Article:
Covid in the Family, Historic Wuhan and Blair Knighthood

Apparently my eldest son, his wife and son have Covid after a trip into London to a cinema. Which rather shows how easy it is to catch. But their symptoms are mild so far.

When this was reported I was reading a page of a book called Destination Chungking by Han Suyin and it contains a description of Wuhan, the alleged source of the pandemic, in 1938.

This is what it said: “Where the Han River meets the Yangtze there are three cities, separated by the rivers — Wuchang, Hankow, and Hanyang, collectively known as Wuhan, the great industrial area of Central China. Wuhan, hotbed of revolutions, where the republic was brought to birth in 1911, now China’s wartime capital — not ancient, hauntingly lovely, dignified, like Peking, nor shining as a new-minted coin, showy with new palaces of government, like Nanking, but grim and raucous, toiling in sweat and mud in the broiling summer sun and the chill, penetrating damp of winter. The unbelievably huge Yangtze, Son of the Ocean, a thousand miles from the coast, winds between the Wuhan cities, coppery brown, turbid with the red soil of the west washed down in its wild course through mountainous Szechwan. Here in the level land of Centred China it broadens to a boundless plain of water, stretching away southward into the Poyang Lake, and even at Wuhan almost too wide to see across. Wuchang on the south bank was already bombed to ruins. But Hankow, with its foreign concessions, seemed as we approached it by ferry untouched. The tall buildings along the waterfront stood unshattered. The ships moored at the docks were loading and unloading with customary activity. The foreign consulates on the Bund, huge, old-fashioned mansions in their gardens, seemed serenely unaware of war”.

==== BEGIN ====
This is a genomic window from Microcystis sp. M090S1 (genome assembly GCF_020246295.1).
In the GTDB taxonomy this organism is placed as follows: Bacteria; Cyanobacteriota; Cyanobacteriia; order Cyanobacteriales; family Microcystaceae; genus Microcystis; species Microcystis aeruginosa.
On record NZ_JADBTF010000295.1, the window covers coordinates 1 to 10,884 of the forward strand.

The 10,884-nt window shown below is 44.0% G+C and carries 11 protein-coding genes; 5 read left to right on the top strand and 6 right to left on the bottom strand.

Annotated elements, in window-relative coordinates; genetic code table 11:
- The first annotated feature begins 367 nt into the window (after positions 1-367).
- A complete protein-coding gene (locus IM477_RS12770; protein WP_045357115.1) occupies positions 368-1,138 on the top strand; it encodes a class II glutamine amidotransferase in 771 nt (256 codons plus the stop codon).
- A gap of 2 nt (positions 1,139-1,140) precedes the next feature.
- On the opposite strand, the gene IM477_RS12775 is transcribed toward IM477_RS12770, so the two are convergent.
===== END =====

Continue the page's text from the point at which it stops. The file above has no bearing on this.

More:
The book covers the Japan-China war and is a remarkable exposition of the old China, written in a fluid and emotive style. Highly recommended.

Other news is of the knighthood of Tony Blair, much to the disgust of many people who opposed the wars in Afghanistan and Iraq. After finishing Rory Stewart’s book on a walk across the former country over Xmas (see a previous blog post), I read his biography of his time as a provincial governor in Iraq after the coalition ousted Saddam Hussain. It’s called “Occupational Hazards” and is also highly recommended. Anyone reading it would realise what a mistake it was to try and bring peace and democracy to Iraq in the way attempted. All wars are tragedies in the making and certainly Iraq and Afghanistan have turned out to be disasters not just for the people of those countries but for the world as a whole.  

Let us hope the New Year avoids more pointless wars.  

Roger Lawson (Twitter:  )

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